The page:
Monday, May 23, 2016

Segregation — Racial, Ethnic, and Economic — Dominates Nation’s Schools | janresseger

Segregation — Racial, Ethnic, and Economic — Dominates Nation’s Schools | janresseger:

Segregation — Racial, Ethnic, and Economic — Dominates Nation’s Schools


Last week marked the 62nd anniversary of the U.S. Supreme Court’s decision in Brown v. Board of Education to end school segregation.  Coincidentally last week, a small school district in the Delta town of Cleveland, Mississippi that has held out for half a century to preserve separate schools for black and white students was ordered by a federal court to merge its segregated middle and high schools.  The court order ends what Jimmie Gates of the Jackson, Mississippi Clarion-Ledger calls “a five-decade legal battle to desegregate schools in the 12,000-population city in north Mississippi.”  Ironically the court order to desegregate this small, Mississippi school district runs counter to what’s happening as the rest of the nation resegregates.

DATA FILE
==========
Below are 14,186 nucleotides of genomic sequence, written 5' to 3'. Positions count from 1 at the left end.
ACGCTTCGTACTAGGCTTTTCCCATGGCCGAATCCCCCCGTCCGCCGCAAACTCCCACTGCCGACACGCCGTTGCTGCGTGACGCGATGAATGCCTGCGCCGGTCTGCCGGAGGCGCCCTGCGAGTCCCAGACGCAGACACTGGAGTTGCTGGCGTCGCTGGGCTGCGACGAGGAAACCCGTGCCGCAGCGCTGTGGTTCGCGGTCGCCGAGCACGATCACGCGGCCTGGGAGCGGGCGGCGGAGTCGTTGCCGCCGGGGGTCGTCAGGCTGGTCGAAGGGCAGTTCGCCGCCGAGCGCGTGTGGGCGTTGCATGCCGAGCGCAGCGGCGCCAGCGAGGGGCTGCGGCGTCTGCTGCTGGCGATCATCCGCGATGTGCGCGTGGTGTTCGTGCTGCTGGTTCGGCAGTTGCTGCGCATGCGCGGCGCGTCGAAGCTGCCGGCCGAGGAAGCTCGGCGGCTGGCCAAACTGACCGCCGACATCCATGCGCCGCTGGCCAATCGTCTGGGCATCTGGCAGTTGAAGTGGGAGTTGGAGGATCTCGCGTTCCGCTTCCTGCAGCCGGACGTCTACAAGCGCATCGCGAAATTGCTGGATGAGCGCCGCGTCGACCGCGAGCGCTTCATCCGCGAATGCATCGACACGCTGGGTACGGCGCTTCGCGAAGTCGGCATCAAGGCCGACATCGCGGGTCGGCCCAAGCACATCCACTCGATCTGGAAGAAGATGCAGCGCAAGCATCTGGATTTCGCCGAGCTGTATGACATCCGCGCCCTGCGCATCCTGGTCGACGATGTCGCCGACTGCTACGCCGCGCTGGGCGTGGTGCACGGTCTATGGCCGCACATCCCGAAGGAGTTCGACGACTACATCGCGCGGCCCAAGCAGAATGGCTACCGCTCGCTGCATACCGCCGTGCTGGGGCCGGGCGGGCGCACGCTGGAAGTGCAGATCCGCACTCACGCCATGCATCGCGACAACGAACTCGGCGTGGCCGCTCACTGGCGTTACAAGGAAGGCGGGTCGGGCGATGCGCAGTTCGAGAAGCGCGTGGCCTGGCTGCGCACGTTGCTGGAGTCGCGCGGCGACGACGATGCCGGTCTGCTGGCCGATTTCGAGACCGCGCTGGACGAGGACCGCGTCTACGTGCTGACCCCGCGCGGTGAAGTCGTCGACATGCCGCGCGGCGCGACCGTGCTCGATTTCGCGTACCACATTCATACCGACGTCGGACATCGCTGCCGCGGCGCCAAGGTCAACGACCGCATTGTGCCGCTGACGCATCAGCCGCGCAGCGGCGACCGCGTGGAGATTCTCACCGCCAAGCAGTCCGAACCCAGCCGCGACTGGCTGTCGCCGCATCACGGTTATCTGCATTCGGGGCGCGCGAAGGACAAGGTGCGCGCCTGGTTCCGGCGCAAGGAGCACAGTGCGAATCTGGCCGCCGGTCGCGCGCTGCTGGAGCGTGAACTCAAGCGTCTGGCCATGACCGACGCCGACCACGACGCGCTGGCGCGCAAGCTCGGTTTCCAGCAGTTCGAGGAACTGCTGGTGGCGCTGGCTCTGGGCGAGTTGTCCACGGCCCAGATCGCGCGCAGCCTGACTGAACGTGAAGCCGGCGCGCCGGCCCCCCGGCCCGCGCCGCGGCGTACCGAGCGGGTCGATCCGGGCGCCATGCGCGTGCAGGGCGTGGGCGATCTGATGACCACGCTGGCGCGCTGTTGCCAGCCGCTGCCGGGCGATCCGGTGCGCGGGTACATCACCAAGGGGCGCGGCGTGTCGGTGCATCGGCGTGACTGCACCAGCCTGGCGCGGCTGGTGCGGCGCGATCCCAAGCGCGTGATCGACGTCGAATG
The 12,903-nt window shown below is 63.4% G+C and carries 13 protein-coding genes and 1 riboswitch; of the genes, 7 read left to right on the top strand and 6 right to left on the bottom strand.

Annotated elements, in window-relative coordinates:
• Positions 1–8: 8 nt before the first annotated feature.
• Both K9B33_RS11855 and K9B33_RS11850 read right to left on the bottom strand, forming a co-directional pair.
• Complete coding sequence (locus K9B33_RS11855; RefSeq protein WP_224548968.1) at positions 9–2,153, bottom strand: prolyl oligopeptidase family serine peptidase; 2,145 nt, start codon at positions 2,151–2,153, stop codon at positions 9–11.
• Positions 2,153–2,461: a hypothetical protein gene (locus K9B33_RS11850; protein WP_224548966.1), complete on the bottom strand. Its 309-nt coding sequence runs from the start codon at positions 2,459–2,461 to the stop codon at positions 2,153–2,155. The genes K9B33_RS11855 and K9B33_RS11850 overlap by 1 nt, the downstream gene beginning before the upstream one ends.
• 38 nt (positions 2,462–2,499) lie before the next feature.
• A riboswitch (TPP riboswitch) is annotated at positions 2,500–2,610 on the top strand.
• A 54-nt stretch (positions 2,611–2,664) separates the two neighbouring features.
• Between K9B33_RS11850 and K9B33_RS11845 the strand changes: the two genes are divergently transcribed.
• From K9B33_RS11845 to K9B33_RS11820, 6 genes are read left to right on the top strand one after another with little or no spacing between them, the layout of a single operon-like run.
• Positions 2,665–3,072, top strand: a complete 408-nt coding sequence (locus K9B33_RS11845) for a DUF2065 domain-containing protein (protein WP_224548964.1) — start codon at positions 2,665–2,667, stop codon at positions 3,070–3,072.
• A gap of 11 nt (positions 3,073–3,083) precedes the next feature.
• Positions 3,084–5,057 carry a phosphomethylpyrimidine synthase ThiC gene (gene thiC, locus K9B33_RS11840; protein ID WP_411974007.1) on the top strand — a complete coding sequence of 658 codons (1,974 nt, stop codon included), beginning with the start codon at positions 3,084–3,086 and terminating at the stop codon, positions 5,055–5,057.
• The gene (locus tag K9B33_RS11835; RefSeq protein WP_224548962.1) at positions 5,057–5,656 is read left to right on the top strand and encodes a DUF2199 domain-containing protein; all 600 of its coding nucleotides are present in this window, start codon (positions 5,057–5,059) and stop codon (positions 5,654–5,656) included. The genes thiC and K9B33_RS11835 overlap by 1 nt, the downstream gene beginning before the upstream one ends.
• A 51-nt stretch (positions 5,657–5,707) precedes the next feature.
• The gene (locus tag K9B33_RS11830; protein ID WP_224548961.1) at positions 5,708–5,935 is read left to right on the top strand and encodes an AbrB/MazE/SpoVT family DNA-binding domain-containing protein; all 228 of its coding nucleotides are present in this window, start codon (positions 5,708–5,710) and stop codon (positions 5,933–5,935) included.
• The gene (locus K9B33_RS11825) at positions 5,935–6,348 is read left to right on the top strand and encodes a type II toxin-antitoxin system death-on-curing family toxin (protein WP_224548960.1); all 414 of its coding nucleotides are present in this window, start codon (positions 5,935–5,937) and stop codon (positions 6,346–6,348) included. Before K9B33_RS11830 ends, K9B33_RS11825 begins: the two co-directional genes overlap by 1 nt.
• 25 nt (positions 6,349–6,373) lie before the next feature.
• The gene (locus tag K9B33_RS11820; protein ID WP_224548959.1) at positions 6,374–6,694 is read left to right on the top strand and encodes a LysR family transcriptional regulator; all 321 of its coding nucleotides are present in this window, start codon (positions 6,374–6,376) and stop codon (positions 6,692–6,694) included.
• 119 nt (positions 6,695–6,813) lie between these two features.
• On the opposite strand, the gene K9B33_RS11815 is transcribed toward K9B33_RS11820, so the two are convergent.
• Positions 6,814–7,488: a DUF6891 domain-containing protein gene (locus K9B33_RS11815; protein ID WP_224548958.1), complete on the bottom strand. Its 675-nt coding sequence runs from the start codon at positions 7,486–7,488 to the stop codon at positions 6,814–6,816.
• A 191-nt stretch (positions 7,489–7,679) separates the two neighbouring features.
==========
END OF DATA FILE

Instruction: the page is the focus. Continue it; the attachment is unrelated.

To recognize the anniversary of the Brown decision, researchers who have been tracking school segregation, desegregation, and resegregation for years at UCLA’s Civil Rights Project—Gary Orfield, Jongyeon Ee, Erica Frankenberg and Genevieve Siegel-Hawley—have publisheda research brief that tracks how the courts and and policy makers have turned away from efforts  to desegregate the nation’s public schools racially, ethnically, and economically.
According to the Civil Rights Project’s researchers, the most racially segregated states today are New York, California, Illinois, Maryland, Texas, and New Jersey.  They add: “The relative decline in the ranking of Michigan, which was often up with Illinois and New York as most segregated, probably relates to the drastic shrinkage of the Detroit Public Schools and suburbanization of black families in that metropolitan area.”
Today, the nation’s most populous and urban northern states post the highest rates of black-white school segregation, while the Brown decision was quite successful in integrating the schools across the South.  Why is that?  “Because of the dramatic changes in southern segregation produced by the enforcement of the 1964 Civil Rights Act, none of the 17 states that completely segregated schools by law (e.g., the type of mandatory segregation that was the focus of the Brown decision) have headed this list since 1970…. The ironic historic reality Segregation — Racial, Ethnic, and Economic — Dominates Nation’s Schools | janresseger:

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